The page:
Recent invocations of experimentation in ethnographic projects are not merely a metaphorical gesture. Descriptive accounts of experimentation bring to life ethnographic imaginations that transform field informants into epistemic partners (Holmes and Marcus, 2005), remediate the form of ethnography in the company of others (Rabinow, 2011), or trade in the traditional comparative project of anthropology for a collaborative one (Riles, 2015). The experimental can thus be a distinctive articulation of the empirical work of anthropologists in the field.

The epistemic figure of experimentation is not new in anthropology (or other social sciences). On the contrary, the experimental nature of many ethnographic projects of the contemporary connects with and draws from the creative exploration of writing genres inaugurated in the 1980s but, while the experimental drive was then located in the space of representation, we are now witnessing a shift where fieldwork is a locus of experimentation.

To invoke ethnographic experimentation is not necessarily to signal a methodological rupture with conventional forms of ethnography. Rather, it is a distinctive form of narrating contemporary forms of fieldwork where ethnography is less a set of practicalities and procedures than a mode of anthropological problematization (Rabinow, 2011). Relying on the most genuine descriptive aspiration of anthropology, the invocation of ethnographic experimentation thus signals the exploration of conceptual languages for describing distinctive forms of engagement in the field.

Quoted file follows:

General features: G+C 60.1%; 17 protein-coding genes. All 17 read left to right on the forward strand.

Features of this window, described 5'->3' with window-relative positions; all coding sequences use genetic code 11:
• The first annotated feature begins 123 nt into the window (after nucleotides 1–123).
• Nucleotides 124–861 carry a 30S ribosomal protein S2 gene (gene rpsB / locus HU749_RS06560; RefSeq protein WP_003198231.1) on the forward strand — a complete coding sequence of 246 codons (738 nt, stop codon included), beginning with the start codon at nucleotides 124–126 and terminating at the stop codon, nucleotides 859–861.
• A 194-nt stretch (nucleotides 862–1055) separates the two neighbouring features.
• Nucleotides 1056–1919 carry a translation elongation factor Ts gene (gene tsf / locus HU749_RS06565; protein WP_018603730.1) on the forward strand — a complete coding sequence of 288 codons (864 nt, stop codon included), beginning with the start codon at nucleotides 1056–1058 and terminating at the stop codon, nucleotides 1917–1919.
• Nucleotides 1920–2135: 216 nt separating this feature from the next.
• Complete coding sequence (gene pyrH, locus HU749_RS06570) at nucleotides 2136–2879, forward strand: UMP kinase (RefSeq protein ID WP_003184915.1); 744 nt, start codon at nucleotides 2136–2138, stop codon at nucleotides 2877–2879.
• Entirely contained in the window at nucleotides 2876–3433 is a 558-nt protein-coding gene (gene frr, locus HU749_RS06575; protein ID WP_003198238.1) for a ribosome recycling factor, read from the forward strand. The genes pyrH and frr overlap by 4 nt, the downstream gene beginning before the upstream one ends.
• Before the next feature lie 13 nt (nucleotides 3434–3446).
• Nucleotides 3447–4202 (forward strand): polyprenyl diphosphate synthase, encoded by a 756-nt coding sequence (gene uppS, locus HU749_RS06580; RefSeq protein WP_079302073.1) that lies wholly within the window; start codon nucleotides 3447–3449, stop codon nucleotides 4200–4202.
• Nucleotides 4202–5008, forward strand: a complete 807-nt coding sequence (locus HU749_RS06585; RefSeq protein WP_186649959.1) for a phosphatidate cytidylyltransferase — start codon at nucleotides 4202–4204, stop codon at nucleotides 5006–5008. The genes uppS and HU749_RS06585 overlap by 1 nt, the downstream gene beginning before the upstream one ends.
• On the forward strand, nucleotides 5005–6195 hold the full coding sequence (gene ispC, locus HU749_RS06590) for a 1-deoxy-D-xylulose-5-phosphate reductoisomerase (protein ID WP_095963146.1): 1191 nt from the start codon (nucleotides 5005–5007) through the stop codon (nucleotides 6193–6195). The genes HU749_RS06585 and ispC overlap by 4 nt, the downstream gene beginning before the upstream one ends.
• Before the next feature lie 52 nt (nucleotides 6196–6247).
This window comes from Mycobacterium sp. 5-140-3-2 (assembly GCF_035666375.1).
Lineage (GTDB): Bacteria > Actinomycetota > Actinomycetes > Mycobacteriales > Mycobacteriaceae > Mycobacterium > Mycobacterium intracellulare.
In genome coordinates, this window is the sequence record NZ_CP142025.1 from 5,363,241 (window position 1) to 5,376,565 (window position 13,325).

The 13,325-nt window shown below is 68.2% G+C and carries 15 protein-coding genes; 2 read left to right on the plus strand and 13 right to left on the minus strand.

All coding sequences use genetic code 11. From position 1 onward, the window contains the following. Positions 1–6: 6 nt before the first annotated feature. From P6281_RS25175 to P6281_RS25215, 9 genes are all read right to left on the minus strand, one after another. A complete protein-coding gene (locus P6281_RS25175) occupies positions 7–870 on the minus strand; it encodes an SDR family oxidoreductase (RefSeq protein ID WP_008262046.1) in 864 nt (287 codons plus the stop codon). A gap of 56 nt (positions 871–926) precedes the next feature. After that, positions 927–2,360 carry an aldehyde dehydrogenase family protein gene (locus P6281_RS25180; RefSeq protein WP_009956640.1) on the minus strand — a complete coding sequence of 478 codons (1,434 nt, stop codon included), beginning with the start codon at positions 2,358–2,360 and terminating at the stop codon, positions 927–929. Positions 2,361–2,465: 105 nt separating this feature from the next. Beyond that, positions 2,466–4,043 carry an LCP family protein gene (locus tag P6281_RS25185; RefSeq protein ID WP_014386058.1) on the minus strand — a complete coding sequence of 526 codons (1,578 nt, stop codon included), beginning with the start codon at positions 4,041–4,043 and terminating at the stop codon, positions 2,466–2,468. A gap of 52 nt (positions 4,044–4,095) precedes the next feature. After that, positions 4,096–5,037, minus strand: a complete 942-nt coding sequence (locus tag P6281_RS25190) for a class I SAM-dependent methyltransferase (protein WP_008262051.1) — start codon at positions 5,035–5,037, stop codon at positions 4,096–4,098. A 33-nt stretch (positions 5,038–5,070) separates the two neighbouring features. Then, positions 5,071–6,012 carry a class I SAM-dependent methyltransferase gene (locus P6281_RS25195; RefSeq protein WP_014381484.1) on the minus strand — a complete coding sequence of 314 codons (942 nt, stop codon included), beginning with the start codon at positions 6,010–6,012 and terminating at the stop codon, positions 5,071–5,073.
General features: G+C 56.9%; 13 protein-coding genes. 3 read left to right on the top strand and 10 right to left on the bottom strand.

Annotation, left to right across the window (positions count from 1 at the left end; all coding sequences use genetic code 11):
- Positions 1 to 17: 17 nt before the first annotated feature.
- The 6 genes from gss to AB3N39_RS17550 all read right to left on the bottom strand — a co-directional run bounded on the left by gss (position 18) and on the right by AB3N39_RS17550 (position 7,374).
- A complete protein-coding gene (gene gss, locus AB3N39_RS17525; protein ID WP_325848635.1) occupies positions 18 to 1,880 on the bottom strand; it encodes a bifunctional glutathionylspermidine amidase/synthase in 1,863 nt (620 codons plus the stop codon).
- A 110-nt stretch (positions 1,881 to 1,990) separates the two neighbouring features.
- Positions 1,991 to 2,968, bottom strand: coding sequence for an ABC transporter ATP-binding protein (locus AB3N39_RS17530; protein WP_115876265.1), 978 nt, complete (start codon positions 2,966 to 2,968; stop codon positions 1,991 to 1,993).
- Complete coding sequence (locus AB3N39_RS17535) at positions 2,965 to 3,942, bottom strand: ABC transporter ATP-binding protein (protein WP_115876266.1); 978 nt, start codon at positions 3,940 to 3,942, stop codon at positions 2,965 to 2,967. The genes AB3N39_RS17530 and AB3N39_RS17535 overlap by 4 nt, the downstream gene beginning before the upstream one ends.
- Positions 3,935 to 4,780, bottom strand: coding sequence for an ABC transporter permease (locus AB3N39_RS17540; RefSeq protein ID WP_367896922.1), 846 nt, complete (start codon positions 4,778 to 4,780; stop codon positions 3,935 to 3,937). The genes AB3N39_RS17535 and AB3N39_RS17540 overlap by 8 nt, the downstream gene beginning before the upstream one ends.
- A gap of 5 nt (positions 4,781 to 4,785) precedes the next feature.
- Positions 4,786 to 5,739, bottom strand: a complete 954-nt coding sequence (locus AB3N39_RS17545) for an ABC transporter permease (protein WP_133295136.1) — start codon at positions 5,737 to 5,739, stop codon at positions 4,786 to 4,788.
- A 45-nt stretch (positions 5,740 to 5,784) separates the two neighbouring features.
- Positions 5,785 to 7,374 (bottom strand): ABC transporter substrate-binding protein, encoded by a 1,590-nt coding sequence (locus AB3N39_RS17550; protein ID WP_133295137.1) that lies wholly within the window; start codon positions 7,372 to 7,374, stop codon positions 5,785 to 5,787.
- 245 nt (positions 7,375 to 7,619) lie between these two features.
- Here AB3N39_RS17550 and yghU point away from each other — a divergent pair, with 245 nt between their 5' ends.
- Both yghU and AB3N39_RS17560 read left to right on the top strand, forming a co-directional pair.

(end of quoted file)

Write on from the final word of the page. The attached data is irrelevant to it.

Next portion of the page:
Experimentation remains an elusive term however, sometimes loosely used, perhaps metaphorically or allegorically. At the workshop we would like to focus on specific, thoughtfully designed interventions through which ethnography in the field unfolds in experimental ways. We are interested in particular forms of relationship, material artefacts, digital infrastructures, fieldnotes genres, spatial venues, methods of meeting… Following John Law and Evelyn Ruppert (2013) we call them “fieldwork devices”: arrangements that assemble the world in specific social and material patterns for the production of knowledge. We thus invite scholars to share descriptive accounts that offer insights of how fieldwork devices turn ethnography into a venue for experimentation.

References
Faubion, J. D., & Marcus, G. E. (Eds.). (2009). Fieldwork Is Not What It Used to Be: Learning Anthropology’s Method in a Time of Transition. Ithaca, NY: Cornell University Press.
Holmes, D. R., & Marcus, G. E. (2005). Cultures of Expertise and the Management of Globalization: Toward the Re-Functioning of Ethnography. In A. Ong & S. J. Collier (Eds.), Global Assemblages: Technology, Politics, and Ethics as Anthropological Problems (pp. 235—252). Oxford: Blackwell.
Law, J., & Ruppert, E. (2013). The Social Life of Methods: Devices. Journal of Cultural Economy, 6(3), 229—240.